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Vancouver region home sales continue to slide after foreign-buyer tax

Sales of single-family homes in the first two weeks of the month dropped by 66 per cent compared with the same period in 2015, according to new data.

DARRYL DYCK/The Globe and Mail

The decline in the pace of home sales in the Vancouver region appears to have sped up significantly in the first two weeks of August, which experts say could be a sign both buyers and sellers are hesitating after a new tax on foreign investors injected a massive amount of uncertainty during that period.

Sales of single-family homes in the first two weeks of the month dropped by 66 per cent compared with the same period in 2015, according to new data from the Real Estate Board of Greater Vancouver. The number of apartments and condos sold from Aug. 2 to 15 also dropped 42 per cent compared to the same period last year.

It is not clear how much of that decline is related to the new tax, or what the figures might say about the influence of foreign buyers in the market. The provincial government's own data showed one in 10 transactions over five weeks in June and July involved people who were not Canadian or permanent residents, but some observers suggest the number could be higher.

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Related: Four charts that explain the impact of the Vancouver region's foreign-buyer tax

The Vancouver region's hot housing market had already been softening for months. Year-over-year sales volumes of detached homes were down 19 per cent in June and 31 per cent in July. The board's new data show that in the last two weeks of July alone, sales were down 42 per cent over the previous year.

Experts were reluctant to attribute the decline in sales in August directly to the 15 per cent foreign buyer tax, which applies to sales in Vancouver and 21 nearby communities. But they said locals and foreigners alike have stopped pursuing deals as the market reacts to the levy against a segment of buyers that were involved in as many as one in five transactions in some communities.

"If you were looking to purchase in the market and then a 15-per-cent foreign buyer's tax was introduced, would you want to purchase that week [of Aug. 2]?" said Jon Bennest, economist and principal at Urban Analytics real-estate consulting firm. "Would you want to purchase two weeks from then or would you perhaps say, 'Maybe I should just wait a month and see what happens to the market. Or wait two months?'"

The new tax could also be contributing to people's fatigue over the record-breaking volume of sales the region has experienced since last year, he added.

"At some point, you can't just keep increasing and increasing in perpetuity," he said. "People are suggesting maybe you don't have to buy this month and maybe you can hold off and wait a bit."

Tom Davidoff, an economist at the University of British Columbia and leader of a group of academics pushing for a real estate tax on foreign capital, said it is impossible to determine whether the data prove the provincial government correctly assessed the level of foreign investment in the market.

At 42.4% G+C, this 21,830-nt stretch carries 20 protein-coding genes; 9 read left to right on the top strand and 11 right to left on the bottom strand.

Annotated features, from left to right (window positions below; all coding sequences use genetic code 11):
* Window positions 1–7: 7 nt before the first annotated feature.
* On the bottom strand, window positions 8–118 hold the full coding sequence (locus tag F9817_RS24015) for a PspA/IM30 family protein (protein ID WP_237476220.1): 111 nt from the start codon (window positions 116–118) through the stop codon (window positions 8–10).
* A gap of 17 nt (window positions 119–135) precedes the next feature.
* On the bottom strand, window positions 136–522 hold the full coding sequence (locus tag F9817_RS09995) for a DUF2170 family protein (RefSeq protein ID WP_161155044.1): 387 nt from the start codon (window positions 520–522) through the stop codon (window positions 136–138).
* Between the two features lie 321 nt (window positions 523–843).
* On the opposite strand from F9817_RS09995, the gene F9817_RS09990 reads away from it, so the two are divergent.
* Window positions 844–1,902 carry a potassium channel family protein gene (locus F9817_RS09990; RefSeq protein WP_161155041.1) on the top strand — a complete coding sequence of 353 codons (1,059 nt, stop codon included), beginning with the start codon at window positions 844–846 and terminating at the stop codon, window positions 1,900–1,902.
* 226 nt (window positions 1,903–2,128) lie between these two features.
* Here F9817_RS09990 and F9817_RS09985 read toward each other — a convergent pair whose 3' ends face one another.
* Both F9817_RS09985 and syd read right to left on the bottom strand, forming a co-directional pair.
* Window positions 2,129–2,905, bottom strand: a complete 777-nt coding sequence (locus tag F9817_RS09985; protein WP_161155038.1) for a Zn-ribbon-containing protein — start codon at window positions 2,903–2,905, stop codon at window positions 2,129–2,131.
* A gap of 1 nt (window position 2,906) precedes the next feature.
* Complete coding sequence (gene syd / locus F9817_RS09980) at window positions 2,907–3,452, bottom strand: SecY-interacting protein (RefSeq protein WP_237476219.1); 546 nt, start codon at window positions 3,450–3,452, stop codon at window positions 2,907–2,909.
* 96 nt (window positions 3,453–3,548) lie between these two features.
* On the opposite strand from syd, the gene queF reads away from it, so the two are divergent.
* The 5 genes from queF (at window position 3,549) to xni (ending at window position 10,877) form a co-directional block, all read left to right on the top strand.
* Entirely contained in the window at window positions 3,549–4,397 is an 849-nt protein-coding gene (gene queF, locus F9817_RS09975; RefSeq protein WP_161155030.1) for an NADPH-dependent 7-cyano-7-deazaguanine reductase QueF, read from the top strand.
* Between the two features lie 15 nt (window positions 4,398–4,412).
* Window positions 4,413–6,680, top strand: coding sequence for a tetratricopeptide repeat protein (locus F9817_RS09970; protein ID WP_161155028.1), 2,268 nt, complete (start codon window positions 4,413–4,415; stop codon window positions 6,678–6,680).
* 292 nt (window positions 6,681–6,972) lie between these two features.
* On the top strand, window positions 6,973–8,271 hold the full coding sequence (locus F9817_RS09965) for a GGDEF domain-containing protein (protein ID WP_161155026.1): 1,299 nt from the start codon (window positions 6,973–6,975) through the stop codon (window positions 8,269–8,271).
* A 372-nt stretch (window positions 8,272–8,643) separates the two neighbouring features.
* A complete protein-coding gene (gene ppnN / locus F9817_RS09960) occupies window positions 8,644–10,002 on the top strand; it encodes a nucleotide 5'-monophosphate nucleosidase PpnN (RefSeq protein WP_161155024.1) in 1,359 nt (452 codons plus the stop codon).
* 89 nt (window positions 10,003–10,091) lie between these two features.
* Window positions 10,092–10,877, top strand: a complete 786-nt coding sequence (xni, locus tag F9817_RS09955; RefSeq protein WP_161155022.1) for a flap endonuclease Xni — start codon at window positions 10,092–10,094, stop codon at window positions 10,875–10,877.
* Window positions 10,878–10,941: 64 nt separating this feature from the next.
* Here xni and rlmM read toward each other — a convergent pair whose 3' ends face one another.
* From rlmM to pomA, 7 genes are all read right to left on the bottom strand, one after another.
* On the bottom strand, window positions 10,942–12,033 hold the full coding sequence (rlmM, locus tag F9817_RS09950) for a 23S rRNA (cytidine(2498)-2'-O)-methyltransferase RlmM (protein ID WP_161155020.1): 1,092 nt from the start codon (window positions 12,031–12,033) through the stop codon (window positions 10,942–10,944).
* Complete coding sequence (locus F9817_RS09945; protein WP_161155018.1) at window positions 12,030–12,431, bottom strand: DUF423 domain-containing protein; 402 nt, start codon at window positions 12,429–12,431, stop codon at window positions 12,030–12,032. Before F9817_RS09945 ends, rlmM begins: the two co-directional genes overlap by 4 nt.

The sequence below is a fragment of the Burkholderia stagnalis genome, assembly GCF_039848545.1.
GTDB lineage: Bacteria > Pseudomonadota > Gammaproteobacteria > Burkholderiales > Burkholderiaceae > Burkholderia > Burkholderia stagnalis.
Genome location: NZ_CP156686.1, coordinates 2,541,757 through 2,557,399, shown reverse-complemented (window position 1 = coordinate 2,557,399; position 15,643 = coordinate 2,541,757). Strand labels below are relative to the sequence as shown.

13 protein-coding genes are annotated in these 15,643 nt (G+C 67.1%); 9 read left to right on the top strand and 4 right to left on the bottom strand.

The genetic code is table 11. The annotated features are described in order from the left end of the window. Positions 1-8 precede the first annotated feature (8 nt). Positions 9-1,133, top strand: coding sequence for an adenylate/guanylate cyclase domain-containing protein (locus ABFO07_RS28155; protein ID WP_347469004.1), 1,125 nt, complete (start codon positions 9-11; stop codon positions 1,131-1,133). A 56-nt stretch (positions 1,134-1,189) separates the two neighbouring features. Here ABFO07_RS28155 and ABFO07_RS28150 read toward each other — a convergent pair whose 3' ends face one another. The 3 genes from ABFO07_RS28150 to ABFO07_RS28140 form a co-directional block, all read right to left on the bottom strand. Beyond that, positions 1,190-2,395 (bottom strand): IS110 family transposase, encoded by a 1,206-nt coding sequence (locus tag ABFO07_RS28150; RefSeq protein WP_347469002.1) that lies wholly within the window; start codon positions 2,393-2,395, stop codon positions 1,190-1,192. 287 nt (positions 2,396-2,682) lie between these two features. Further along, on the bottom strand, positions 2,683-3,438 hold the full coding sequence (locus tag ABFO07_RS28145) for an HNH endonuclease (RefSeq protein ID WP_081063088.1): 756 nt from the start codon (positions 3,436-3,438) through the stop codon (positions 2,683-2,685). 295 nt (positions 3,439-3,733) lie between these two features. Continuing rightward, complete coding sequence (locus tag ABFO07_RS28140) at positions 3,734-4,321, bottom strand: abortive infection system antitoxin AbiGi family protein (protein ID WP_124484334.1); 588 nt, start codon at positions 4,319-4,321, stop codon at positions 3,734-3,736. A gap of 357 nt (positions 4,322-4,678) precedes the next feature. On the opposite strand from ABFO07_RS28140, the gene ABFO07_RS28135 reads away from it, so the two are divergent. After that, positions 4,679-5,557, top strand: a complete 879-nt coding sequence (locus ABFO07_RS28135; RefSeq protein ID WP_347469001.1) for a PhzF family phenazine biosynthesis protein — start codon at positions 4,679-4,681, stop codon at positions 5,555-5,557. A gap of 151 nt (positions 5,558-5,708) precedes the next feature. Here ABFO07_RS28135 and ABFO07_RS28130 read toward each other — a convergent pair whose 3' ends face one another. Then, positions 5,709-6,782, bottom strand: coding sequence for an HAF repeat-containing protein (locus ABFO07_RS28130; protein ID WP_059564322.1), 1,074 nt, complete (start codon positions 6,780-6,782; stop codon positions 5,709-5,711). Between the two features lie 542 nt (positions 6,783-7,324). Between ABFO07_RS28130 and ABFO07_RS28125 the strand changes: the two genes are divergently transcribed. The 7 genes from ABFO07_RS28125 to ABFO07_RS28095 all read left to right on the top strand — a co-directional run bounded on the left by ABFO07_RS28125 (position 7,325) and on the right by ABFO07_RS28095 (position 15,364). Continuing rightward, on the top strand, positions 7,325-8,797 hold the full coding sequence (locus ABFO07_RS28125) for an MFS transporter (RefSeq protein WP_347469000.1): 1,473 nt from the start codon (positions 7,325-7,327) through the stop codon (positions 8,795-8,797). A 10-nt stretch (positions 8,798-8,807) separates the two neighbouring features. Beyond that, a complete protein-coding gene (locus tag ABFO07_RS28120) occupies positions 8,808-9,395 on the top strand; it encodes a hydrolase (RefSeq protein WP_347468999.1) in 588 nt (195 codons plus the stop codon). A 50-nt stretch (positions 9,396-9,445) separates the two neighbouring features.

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To do that, he said, would require a breakdown of sales in cities such as Burnaby and Richmond, where recent government data showed foreign buyers were involved in about 18 per cent of all transactions.

Adding to the uncertainty, sales last summer were "anomalously strong" during the time buyers and sellers traditionally take a holiday from the market, Prof. Davidoff added.

"This summer we don't have that torrid pace," he said.

National Bank senior economist Marc Pinsonneault said climbing prices across Metro Vancouver are likely a larger factor in the declining sales than the new foreign tax.

"[The rising price of homes] convinced people to – instead of buying – be on the sidelines," he said.

Mr. Bennest said supply is not sufficient right now to meet demand – local or otherwise – so prices are unlikely to fall in the near term.

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Premier Christy Clark, who faces an election next spring, said when she announced the tax in the middle of last month that she hoped it would limit international demand to rein in "these silly price increases that we've seen" in Metro Vancouver. The cost of a detached home in the area has risen by more than 30 per cent in the past year, and multimillion-dollar houses are common. Critics say the policy does nothing to stop the inflationary pressure of foreign capital, arguing many foreign buyers can simply register a home in the name of a local person.

Earlier this week, Fitch Ratings said Vancouver's cooling market leaves home prices in that region more vulnerable to potential changes in Canada's economy.

"We feel that the foreign investors have been propping up real estate in Vancouver, creating more demand, which is raising prices," said Susan Hosterman, director of U.S. structured finance at Fitch Ratings.

"With them potentially out of the picture, Vancouver is more susceptible to Canadian supply and demand behaviour, which is mainly driven by employment."

While Vancouver's job growth has been strong, Ms. Hosterman said it was a question of how long that will last given lacklustre job creation in other parts of the country.

Vancouver's unemployment rate was 5.4 per cent in July, according to Statistics Canada, one of the lowest amongst Canada's major cities.

With a report from Reuters

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About the Author
News reporter

Mike Hager is a general assignment reporter at the newspaper’s B.C. bureau. He grew up in Vancouver and graduated from the University of Western Ontario’s Huron College and Langara College. Before joining The Globe and Mail, he spent three years working for The Vancouver Sun. More

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